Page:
The recent decision by the FCC to repeal net neutrality got me thinking about the increasing dependence of health care on technology and, more specifically, the internet. While there are a wide range of opinions regarding whether regulation of the internet will help or hurt health care, the reality is that innovation and new applications of technology will support our ability to provide more accessible and better quality care.

The presence of technology also speaks to the increasing trend towards consumerism in health care. Patients are making more decisions when it comes to their health, demanding faster, more accessible and more affordable options.

Ultimately, the internet supports the delivery of health care in some pretty incredible ways, including:

  1. Telehealth and telemedicine: Telehealth refers to a variety of technologies used to deliver virtual health, medical and education services. It includes telemedicine, which allows health care providers to offer diagnosis and monitoring via technology. At Tampa General Hospital, our TGH Virtual Care platform allows patients to receive medical advice from a board-certified physician using an app on their mobile device or computer. It is a key component to our convenient care offerings and is designed to provide medical care for minor medical conditions when patients can’t fit a traditional office visit into their schedule or they need minor treatment on nights or during the weekend. Telehealth also includes web-based and mobile applications like MyChart, which is used by health systems throughout the country, including TGH. Through MyChart, patients can communicate with their doctors, manage their medical appointments, requests prescription refills and obtain test results. Platforms like MyChart save on costs, especially when it comes to scheduling and missed appointments. It also improves patient experiences and overall satisfaction.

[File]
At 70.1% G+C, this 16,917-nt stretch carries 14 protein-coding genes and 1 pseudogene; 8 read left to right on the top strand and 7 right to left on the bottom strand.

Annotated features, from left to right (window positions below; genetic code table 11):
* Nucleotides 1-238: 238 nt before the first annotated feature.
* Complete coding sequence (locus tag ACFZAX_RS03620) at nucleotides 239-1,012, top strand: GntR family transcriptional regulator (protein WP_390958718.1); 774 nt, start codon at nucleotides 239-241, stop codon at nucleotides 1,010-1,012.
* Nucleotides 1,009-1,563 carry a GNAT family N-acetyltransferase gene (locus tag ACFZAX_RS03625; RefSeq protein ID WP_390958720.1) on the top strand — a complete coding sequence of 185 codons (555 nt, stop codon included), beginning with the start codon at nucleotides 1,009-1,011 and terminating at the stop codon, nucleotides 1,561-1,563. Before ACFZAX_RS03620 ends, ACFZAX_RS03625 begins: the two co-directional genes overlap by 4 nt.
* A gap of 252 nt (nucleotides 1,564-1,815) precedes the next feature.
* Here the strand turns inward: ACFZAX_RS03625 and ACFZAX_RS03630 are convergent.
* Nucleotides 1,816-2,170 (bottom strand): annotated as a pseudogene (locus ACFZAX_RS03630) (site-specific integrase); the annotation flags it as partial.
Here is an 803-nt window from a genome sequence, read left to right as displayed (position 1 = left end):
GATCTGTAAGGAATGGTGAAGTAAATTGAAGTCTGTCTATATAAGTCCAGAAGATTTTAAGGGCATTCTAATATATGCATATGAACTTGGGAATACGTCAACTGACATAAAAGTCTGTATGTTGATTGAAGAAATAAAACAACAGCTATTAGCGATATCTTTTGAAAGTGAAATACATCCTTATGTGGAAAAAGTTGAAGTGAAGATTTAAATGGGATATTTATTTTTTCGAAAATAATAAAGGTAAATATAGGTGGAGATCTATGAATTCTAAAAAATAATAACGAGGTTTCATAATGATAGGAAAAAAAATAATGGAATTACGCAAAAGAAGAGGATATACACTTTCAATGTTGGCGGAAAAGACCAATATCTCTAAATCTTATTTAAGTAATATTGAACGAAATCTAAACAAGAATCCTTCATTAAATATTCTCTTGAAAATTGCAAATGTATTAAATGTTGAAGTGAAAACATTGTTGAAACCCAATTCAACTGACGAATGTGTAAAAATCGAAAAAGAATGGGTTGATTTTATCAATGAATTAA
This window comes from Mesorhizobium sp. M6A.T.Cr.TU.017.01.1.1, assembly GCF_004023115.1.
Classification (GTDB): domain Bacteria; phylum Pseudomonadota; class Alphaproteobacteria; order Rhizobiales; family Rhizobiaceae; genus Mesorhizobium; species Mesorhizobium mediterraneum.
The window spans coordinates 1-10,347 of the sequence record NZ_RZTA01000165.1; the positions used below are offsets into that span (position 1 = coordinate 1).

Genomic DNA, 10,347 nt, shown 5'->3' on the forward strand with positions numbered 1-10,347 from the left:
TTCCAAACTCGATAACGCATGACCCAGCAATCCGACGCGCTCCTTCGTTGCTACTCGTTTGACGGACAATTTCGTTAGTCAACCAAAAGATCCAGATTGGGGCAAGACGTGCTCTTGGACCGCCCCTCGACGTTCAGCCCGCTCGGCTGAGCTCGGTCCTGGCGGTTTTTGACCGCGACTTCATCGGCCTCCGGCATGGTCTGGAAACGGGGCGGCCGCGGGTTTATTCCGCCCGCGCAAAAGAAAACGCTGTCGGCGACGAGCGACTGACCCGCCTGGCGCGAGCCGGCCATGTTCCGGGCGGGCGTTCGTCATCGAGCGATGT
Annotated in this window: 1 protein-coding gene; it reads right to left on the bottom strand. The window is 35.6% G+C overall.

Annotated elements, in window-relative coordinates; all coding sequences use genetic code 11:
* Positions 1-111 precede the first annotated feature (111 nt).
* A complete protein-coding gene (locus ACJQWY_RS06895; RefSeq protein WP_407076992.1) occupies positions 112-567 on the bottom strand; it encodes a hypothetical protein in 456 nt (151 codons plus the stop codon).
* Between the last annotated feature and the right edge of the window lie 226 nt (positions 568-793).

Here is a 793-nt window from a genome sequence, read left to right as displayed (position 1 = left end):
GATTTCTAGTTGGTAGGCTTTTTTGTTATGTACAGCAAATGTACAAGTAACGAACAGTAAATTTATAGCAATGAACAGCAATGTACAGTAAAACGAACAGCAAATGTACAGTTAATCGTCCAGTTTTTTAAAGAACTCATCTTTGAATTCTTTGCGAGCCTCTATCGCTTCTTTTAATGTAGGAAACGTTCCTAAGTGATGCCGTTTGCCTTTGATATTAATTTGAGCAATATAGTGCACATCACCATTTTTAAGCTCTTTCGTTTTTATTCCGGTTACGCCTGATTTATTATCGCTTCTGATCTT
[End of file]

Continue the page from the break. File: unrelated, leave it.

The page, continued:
2. Health Information Exchange: One of the most significant developments in the merger of technology and health care is the digital exchange of a patient’s medical records, tests, images and health care information. As more information is collected and information is exchanged, we will continue to see decreased costs, improved care management, reduced medical errors and an enhanced patient experience.
  3. Health Information Technology Cloud Services: The use of web-based platforms to store health care information has accelerated rapidly over the past few years. Cloud services allow providers to store vast amounts of information in a secure and durable system that is both accessible and cost effective. By being able to access real-time patient information from anywhere through cloud computing, medical professionals are better able to make informed decisions as well as offer even more evidence-based treatment.
  4. Remote Patient Monitoring: This represents the evolution of our ability to monitor patients outside of the hospital, doctor’s office or traditional clinic setting. Whether it is monitoring a patient with a chronic condition on an ongoing basis, or using technology to help diagnose a disease or better understand a patient’s symptoms, remote patient monitoring can be incredibly beneficial. It can dramatically improve a patient’s quality of life as well as contribute to a higher level of care. It can also help improve the accuracy of diagnosis and effectiveness of treatment while lowering costs.

Regardless of what side you come down on in the net neutrality debate, there is no arguing the power and value of the integration of technology in the delivery of health care. It is a merger that is here to stay.

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